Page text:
It’s normal to be angry when we suffer especially when the hurt is at the hands of someone who ought to know better and it’s healthy to grieve hurt. However, it’s not healthy or spiritually wise to stay stuck in perpetual state of woundedness (Yes. I made that word up.). Choosing to stay stuck in anger (and yes, it is a choice) inevitably leads to bitterness and bitterness is guaranteed to ruins us for every good thing God has for us (Hebrews 12:15). Reconciliation may or may not be advised, but with Jesus, forgiveness is always possible (Matthew 6:15). Remember, forgiveness is a process, not an event. It will likely take time and may require some help from a wise and mature friend, Christian counselor, or pastor to work through. Get help if you need it. The health of your soul and your usefulness to the Kingdom is at stake here.  

 Church-hurt is as old as the church. Paul, Peter, Barnabas, Mark, Euodia, and Syntyche were New Testament believers who all experienced serious hurt at the hands of other believers (2nd Timothy 4:14, Galatians 2:11-14, Acts 15:39, Philippians 4:2-3). Every one of those men and women recovered from their hurt and went on to do great things for the Kingdom of God because they chose the painful but life-giving path of forgiveness, grace, and reconciliation. You can too. 

I promise.

The Why of Trials-

In all this you greatly rejoice, though now for a little while you may have had to suffer grief in all kinds of trials. These have come so that the proven genuineness of your faith—of greater worth than gold, which perishes even though refined by fire—may result in praise, glory and honor when Jesus Christ is revealed~ 1st Peter 1:6-7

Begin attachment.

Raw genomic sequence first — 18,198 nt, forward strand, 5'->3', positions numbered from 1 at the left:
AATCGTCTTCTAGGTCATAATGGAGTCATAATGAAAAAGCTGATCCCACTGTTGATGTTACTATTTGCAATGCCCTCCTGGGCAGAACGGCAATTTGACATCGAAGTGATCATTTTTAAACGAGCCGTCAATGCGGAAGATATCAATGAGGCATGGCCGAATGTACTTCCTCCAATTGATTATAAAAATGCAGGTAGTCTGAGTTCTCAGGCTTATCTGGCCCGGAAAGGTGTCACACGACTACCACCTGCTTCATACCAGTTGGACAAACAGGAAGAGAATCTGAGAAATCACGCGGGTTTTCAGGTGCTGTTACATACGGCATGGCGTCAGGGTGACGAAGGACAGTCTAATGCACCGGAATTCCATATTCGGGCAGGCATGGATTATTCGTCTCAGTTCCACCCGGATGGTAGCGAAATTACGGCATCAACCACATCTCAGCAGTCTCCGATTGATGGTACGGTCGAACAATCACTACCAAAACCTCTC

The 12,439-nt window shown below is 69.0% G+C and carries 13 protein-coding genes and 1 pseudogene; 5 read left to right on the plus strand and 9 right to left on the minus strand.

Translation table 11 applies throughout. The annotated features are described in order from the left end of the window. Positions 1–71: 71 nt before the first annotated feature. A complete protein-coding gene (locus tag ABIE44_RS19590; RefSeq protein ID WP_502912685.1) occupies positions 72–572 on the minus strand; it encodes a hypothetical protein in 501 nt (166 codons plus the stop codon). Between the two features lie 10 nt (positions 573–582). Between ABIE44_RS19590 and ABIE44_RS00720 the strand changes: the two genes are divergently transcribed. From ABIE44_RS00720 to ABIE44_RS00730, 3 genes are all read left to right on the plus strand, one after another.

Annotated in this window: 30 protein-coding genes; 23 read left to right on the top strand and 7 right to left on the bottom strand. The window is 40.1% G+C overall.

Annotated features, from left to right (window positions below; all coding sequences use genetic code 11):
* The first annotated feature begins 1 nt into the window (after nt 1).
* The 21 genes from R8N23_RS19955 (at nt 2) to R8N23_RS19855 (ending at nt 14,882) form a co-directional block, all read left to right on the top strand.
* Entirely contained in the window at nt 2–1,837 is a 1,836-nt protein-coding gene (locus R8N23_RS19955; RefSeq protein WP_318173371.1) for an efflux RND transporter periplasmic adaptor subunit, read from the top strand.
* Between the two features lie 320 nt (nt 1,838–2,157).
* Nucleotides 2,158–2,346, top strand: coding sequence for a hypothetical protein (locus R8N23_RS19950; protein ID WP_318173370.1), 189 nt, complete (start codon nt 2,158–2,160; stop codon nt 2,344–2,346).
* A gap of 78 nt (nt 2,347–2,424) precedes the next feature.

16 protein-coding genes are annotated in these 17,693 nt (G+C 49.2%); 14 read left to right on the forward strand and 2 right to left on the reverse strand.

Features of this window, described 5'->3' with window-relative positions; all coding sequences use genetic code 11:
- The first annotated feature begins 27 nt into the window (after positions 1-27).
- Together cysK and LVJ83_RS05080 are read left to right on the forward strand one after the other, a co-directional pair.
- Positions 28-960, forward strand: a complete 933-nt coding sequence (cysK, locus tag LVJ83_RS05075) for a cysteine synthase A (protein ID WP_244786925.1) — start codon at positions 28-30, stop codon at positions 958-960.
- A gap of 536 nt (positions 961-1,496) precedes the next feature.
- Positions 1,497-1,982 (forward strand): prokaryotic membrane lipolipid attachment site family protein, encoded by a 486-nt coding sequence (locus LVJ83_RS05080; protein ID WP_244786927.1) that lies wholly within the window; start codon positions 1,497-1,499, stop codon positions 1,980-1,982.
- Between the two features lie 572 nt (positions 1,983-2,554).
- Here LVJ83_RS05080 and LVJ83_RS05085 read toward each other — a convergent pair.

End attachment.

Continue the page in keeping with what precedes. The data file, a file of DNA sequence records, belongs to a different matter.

At the end of every year I spend a little time mentally recapping the events of that year. I spend some time deliberately praising God for the good and then I ask for the wisdom to make the bad stuff better in the coming year.

 As my mind meandered through the events of the past year, it did not take me long to conclude that this past year will not go on record as one of the better years in Price family history. It was, in fact, legitimately quite awful. Everything was a struggle. Nothing worked out the way we hoped it would, or in a way that made any sense at all to any of us. There have certainly been blessings, but for the most part even the blessings this year were born out of enormous difficulty and came as result of some hard-fought battles.

 Don’t get me wrong:

I believe with all of my heart God is firmly in control of all of the events of our lives, even the crummy ones. I also believe our happy ending will be arriving at some point in the (hopefully) near future but we sure haven’t experienced it as of this writing.

 I am sharing our story not because I want to bum you out with a laundry list of disappointments and difficulties. I am sharing because I believe it’s imperative Christians are truthful about their struggles. If we always put on a happy face and pretend not to have have any problems or stress or, in my case, an unbelievably crummy year, we will never really understand the reason God allows struggles and heartache in the lives of His people.